Rawhide is one of the most versatile and durable materials that the natural world has to offer. Its ability to perform so many functions has made it a favorite of many primitive cultures. For example, Utzi the Iceman used rawhide to lash his copper axe and Native Americans on the Plains used it to make parfleches. Rawhide has applications in archery, clothing, shoes, containers, glue, music and much more.
Rawhide vs. Leather
A rawhide, by definition, is just that; a hide, or animal skin in its raw form. Leather is animal skin that has gone through the process of tanning, which, in return produces a more flexible and supple material. Leather and buckskin are generally used for anything that touches the skin or needs a degree of flexibility. Rawhide, on the other hand, is easier to produce and gives the user a firmer medium to work with. Depending of the product desired, one may choose to tan their animal skin or make it into a rawhide.
Making rawhide is simple. The word “simple” is not to be confused with the word “easy”. This is a time sensitive process. It is important to understand that if the hide is not treated properly, it can be harmful to humans. If at any point the hide smells like it is rotting, get it dry as soon as possible. If you have cuts on your hands, wait to start the process until they heal.
1. Skinning- The first step is skinning the animal. This can be done in a number of ways, but the most important part is that the skin comes off in one piece with few to no holes in it.
2. Fleshing- This is when the work begins. Take the skin, and drape it hair-side down over a log that has been carved smooth. Then, use a scraper to scrape the meat, fat, and whatever else is clinging to the flesh side. Depending on the size of the animal this could take over an hour, so it is helpful to find a rhythm and maintain it. When the flesh side is a uniform white color fleshing is complete.
Here the choice must be made whether or not the hair/fur of the animal will be used. If the hair/fur is desired then skip to drying.
3. Dehairing- Now is the time to remove the hair. First soak the hide in a creek for 1-2 days, until the hide is fully saturated. Use the same log and scraper used in fleshing to scrape off all the hair. This will likely take nearly as long as fleshing. Start in the middle of the back and work out to the edges, repeat all the way around.
4. Drying- Find a sunny south-facing slope. Cut ½” slits parallel to the edge of the hide a few inches apart, this will create a “dashed line” around the entire hide. Keep track of how many slits you cut and carve an equal amount of 6” stakes. Place the hide hair side down and, with the first stake in the corner of the neck, pin it to the ground. With each subsequent stake, stretch the hide till it is taut (no ripples), and work your way around the hide. When the rawhide is fully stretched, gently “scoot” it up the stakes to ensure airflow underneath the hide. If the weather conditions are right, it will be dry before sundown. A “flick” test is a great way to determine if the hide is completely dry. Flick the flesh side of the hide with your finger. If the hide bends and absorbs the impact with a dull sound, keep drying. If the flick resonates and the rawhide feels hard against your fingernail, the rawhide is dry.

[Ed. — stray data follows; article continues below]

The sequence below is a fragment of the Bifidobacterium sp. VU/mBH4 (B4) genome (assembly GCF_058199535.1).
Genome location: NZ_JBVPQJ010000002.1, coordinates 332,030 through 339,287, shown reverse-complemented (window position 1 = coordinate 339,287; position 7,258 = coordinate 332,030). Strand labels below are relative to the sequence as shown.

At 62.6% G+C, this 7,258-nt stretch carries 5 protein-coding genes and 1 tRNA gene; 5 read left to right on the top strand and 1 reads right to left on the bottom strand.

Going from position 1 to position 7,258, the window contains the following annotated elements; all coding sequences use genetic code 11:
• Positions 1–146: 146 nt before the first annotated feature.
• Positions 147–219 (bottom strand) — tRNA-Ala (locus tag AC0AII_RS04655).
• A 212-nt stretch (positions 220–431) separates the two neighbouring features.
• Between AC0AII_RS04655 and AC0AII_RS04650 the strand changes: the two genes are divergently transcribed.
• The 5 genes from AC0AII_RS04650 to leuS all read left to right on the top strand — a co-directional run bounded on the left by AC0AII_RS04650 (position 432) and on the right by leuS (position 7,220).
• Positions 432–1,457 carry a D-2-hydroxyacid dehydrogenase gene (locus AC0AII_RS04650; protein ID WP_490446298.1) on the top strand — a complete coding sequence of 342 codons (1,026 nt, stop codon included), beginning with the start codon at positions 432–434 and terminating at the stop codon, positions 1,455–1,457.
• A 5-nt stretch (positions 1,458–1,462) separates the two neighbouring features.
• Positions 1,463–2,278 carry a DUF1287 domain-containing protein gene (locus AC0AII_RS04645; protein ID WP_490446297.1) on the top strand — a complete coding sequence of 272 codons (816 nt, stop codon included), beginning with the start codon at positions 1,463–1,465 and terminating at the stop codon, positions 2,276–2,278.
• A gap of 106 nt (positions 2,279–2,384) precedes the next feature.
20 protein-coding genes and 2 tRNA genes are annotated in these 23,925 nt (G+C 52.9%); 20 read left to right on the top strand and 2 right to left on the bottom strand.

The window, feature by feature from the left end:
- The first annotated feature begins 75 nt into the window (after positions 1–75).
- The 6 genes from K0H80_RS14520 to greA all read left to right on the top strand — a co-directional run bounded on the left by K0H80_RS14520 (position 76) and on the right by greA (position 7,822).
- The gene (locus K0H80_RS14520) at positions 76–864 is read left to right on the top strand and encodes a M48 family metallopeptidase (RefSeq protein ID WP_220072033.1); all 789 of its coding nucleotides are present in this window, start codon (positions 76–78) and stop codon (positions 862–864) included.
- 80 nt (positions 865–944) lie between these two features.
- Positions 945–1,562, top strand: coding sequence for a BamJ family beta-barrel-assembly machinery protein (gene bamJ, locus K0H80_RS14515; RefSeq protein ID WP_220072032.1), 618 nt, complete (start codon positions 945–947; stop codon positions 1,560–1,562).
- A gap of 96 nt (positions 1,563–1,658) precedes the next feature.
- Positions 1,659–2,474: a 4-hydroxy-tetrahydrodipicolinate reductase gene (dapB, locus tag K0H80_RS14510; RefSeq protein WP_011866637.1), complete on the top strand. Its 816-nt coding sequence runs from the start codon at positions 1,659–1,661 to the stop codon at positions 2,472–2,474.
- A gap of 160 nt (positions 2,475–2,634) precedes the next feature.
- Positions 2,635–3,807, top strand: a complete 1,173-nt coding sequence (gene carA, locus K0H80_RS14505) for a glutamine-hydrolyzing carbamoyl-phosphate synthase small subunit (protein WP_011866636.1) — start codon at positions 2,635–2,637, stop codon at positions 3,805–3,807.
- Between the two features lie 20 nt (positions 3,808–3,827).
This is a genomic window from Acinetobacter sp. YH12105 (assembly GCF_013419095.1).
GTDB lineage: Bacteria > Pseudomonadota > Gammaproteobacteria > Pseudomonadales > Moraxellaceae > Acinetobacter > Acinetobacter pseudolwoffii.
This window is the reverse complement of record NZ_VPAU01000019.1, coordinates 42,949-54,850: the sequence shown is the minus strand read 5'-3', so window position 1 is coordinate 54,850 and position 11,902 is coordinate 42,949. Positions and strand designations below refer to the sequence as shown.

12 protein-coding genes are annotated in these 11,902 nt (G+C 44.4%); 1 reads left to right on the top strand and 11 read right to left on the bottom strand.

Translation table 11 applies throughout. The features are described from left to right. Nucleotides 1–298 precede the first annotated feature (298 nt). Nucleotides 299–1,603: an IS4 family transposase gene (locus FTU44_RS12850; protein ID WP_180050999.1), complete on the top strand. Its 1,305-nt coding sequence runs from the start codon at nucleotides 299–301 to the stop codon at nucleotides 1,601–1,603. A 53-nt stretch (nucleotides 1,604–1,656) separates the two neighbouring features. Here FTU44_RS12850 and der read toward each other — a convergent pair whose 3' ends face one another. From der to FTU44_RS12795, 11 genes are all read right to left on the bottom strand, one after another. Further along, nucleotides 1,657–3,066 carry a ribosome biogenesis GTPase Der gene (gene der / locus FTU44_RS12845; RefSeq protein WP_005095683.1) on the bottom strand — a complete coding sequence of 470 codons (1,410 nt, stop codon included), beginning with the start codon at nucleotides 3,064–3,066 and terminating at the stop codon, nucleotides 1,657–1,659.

5. Storage- You now have a fully preserved rawhide! Care must be taken to ensure it stays dry, and safe from insect damage. This varies greatly on climate, and therefore it is best to keep it in a cool, dry place and check it often.
Due to rawhide’s versatility this section could be a book all its own, but here we will touch on the broad concepts, and discuss some tendencies of rawhide.
Soaking- Generally the first step in using rawhide is rehydrating it to return it to a more workable state. Soak in warm water to accelerate absorption. Let the hide drip dry for a few minutes before bringing it to the workspace.
Cutting- Cut out pattern or desired shape. Pay Attention to the orientation of the fur/hair if it is still attached. Plan each cut before making the first cut, and always “measure twice cut once.” Save any small scraps that you create for hide glue.
Assembly- Assemble the parts, watch the creation come into form.
Drying- The method of drying a finished product of rawhide can vary depending on the product. For cordage, dry suspended from a tree branch with a weight tied to the end keeping it taut. Fill containers, bags, quivers etc. with dried grass. Ensure the grass is tightly packed, filling every corner. Check on projects regularly as they dry. Notice the change of shape/length and make any adjustments necessary.
Curing- Traditionally agents such as fat, wax, resin and tar have been used to cure and waterproof rawhide. Apply the curing agent to the flesh side. To ensure complete penetration rub on agent, then warm the rawhide item next to a fire and allow the agent to absorb into the rawhide.
The natural glues in the hide give the material both structure and strength. This is why it creates such sturdy bindings and rigid containers. Anything made from rawhide will shrink as it dries. Rawhide lacing on snowshoes is a great example of this effect. Laced while wet and left to dry, the rawhide lacing shrinks length-wise further tightening each strand and augmenting the structural strength of the snowshoe!
This versatile material has sparked human creativity throughout the ages. Working with rawhide gives us a glimpse into the technological world of our ancestors, while strengthening our connection to our natural world.
Article written by Samuel Royce.